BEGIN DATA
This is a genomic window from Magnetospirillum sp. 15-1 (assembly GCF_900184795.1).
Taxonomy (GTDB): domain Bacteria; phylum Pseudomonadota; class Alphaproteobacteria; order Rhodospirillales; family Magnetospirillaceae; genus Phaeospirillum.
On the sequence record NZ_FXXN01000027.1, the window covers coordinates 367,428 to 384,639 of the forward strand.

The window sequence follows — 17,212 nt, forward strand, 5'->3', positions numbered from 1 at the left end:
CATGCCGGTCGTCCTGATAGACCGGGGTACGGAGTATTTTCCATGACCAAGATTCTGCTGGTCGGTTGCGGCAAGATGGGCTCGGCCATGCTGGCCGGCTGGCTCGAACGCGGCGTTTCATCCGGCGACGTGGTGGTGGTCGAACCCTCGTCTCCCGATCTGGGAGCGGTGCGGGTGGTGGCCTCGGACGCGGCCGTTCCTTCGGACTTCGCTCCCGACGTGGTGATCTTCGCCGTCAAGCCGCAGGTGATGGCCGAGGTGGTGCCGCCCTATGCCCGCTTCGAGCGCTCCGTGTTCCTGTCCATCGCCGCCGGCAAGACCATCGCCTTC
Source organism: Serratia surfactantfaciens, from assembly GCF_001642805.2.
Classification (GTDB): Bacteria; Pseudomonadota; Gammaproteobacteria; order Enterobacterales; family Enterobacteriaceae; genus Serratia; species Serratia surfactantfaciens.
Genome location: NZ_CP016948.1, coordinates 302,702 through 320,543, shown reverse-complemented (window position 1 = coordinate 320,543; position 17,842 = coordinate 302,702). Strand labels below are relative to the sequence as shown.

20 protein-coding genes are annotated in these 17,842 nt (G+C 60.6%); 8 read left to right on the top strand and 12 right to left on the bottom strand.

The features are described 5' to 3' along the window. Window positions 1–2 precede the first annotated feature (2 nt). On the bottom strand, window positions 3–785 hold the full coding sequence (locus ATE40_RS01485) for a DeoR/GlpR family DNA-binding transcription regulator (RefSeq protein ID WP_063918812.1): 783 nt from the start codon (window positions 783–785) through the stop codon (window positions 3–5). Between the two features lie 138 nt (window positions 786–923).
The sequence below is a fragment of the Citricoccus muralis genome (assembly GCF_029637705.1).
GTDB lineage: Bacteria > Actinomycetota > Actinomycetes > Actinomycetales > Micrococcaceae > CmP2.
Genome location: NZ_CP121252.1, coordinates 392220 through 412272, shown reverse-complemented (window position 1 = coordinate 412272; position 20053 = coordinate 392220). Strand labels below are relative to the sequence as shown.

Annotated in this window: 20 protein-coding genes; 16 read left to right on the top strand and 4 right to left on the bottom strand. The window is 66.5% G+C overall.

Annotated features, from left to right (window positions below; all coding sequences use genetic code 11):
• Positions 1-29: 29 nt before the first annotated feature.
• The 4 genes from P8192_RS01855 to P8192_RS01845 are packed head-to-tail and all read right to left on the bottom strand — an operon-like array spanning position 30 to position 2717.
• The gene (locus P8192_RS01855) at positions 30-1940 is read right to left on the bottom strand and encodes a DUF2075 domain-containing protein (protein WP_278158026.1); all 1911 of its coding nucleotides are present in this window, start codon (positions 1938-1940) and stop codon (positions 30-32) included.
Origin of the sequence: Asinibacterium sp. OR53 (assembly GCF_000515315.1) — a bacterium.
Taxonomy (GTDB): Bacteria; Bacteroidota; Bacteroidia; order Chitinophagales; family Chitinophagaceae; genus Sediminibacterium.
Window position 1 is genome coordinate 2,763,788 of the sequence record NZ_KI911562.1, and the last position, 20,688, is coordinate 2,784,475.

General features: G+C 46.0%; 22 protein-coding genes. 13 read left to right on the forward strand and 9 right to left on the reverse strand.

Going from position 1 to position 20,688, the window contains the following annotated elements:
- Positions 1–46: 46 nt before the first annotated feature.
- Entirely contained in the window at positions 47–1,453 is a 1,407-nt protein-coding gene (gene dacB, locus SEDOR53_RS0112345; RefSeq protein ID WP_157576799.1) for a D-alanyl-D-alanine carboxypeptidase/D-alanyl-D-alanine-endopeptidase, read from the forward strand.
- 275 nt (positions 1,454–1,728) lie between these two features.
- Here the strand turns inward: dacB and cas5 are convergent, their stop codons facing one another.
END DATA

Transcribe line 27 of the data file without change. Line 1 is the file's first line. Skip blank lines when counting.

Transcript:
- Here the strand turns inward: dacB and cas5 are convergent, their stop codons facing one another.